In this environment, OSV operators, especially in Asia, North America, and West Africa, where the supply overhang is most acute, need to take a harder look at their options (see figure 6).
What is the way out?
At the moment, operators are price takers in the market at rates at or close to operating expenses. What is clear is that the winners emerging from this scenario will need to be highly cost-competitive, which will require operators to be more ambitious with their cost-cutting plans across their entire operations. Benchmarking can be a useful tool to assess what is best-in-class and set realistic targets.
Some more advanced operators are also using data and technology to get more efficient on both operating expenses and selling, general, and administrative (SG&A) expenses, for example by automating vessel operations and thereby reducing crew levels and associated costs.
Consolidation is also an opportunity to create stronger players that can stand out on their commercial strength, cost competitiveness, asset quality, management, and governance. The recent Tidewater and Gulfmark tie-up is a good example of consolidation driving cost synergies in the form of targeted SG&A cost reductions.
The financial distress in the sector and the saturation of young assets at fractional prices also presents a risk-reward spectrum, which could fall between highly attractive for the well-funded and optimistic, to ‘cheap for a reason’ for those with negative sentiments on the industry, such as a pessimistic outlook on how hungry the world really will be for oil.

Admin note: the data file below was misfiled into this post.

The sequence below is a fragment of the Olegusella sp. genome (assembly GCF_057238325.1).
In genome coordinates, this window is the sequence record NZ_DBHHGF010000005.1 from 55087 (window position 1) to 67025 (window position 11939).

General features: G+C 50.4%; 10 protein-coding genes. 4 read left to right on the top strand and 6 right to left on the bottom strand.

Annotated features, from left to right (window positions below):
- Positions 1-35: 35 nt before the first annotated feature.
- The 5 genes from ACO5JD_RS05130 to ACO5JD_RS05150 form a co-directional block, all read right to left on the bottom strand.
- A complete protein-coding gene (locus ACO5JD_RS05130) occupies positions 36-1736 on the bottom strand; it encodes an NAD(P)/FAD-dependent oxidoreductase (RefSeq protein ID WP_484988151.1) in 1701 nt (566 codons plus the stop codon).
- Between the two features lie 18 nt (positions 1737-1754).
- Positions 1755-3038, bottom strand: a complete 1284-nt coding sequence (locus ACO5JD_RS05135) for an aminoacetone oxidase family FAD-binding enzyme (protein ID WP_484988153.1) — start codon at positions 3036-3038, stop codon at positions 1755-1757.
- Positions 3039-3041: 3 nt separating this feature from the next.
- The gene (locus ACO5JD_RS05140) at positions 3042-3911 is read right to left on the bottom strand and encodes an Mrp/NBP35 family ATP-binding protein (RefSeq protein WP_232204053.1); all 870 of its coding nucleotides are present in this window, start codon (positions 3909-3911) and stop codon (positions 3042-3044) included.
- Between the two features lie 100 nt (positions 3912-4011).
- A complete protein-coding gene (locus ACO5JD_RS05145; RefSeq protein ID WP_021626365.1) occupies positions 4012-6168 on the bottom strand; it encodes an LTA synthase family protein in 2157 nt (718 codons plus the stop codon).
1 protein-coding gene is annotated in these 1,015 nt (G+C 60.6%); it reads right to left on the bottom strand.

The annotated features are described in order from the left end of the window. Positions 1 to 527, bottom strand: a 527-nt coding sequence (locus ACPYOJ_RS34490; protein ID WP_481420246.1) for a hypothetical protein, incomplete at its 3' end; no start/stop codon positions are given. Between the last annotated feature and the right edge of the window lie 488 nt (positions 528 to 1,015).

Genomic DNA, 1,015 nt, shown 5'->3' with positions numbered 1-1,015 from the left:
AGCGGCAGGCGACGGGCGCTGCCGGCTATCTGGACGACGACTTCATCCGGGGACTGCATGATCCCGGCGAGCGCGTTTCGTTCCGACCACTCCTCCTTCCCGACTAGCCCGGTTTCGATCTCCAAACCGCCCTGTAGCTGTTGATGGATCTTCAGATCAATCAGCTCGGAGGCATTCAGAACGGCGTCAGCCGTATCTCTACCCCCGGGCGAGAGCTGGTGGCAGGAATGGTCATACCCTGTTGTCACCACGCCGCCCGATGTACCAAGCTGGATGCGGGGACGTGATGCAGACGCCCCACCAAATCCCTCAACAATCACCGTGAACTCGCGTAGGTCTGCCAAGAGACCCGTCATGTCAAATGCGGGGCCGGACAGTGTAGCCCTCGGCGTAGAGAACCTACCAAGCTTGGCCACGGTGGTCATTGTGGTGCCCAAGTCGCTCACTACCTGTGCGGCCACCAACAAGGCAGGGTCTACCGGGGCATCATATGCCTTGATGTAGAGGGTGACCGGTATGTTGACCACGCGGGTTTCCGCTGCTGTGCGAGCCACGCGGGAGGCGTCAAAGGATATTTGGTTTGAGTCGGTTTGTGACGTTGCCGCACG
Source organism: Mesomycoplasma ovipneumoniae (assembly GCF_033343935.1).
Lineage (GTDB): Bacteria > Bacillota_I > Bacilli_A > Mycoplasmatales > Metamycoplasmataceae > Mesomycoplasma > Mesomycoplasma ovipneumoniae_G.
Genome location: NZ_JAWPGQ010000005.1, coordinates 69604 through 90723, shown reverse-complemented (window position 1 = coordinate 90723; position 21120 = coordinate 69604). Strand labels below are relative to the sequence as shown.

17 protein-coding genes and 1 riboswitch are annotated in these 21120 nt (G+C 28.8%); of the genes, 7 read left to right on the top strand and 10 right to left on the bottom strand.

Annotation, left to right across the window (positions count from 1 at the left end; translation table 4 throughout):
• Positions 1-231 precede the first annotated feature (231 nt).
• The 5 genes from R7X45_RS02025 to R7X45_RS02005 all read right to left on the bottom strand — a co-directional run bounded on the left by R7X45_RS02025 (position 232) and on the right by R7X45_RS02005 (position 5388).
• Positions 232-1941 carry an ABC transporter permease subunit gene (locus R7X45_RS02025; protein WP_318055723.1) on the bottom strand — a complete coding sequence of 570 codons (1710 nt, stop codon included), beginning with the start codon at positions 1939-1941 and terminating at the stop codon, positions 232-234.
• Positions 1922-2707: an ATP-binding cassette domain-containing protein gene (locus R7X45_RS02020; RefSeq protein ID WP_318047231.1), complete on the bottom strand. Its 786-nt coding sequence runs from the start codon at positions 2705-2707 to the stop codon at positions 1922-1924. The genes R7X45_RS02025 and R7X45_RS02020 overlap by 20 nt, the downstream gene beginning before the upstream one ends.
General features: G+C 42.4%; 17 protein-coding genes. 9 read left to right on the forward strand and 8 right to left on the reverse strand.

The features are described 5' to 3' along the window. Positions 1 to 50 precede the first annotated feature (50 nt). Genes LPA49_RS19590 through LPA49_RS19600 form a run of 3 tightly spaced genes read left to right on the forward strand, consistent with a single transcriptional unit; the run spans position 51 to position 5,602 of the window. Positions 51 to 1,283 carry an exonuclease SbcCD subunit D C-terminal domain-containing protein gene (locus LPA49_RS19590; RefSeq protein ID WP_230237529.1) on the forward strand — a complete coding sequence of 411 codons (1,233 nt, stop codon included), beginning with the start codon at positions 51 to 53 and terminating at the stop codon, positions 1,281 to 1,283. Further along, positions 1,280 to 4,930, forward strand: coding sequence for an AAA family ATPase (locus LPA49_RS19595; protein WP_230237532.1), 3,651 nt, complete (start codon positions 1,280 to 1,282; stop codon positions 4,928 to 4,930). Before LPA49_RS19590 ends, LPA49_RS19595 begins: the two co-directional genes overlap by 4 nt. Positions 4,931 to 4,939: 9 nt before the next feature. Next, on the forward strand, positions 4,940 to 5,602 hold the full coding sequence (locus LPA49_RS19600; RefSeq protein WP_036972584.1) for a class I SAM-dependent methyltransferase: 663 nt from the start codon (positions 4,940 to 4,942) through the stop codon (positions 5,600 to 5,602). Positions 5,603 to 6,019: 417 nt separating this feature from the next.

When you run out of cash, you run out of time. Operators could have a liquidity plan and diligently identify keys risks that could prevent them from keeping the lights on. They need to act and avert any liquidity gaps, which may be done by selling assets, re-evaluating capital expenses, or restructuring debt with their lenders.
The decision whether to stack, scrap, idle, or sell vessels must be confronted with careful analysis, as each option has a different cash-flow profile. Balance sheet restructurings cannot be avoided as companies would have universally breached covenants and are likely not generating enough cash to cover operational costs as well as interest and principal repayments.
Companies need to engage with their banks, bondholders, shareholders, and new investors. For creditors, the restructuring topic is painful. The fact remains, though, that with a debt/EBITDA ratio of 23.9x, the sector is overleveraged, and most of that debt is unlikely to be repaid.
Never let a crisis go to waste. The difficult and painful actions that are required now to become more cost-competitive and restructure balance sheets could create stronger world-class companies that can not only survive this crisis, but even thrive if the sector recovers.
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This article is reproduced with the permission of Alix Partners. It was originally published under the title “Too many ships, too few rigs: why recovery is still a distant dream, for the OSV sector.”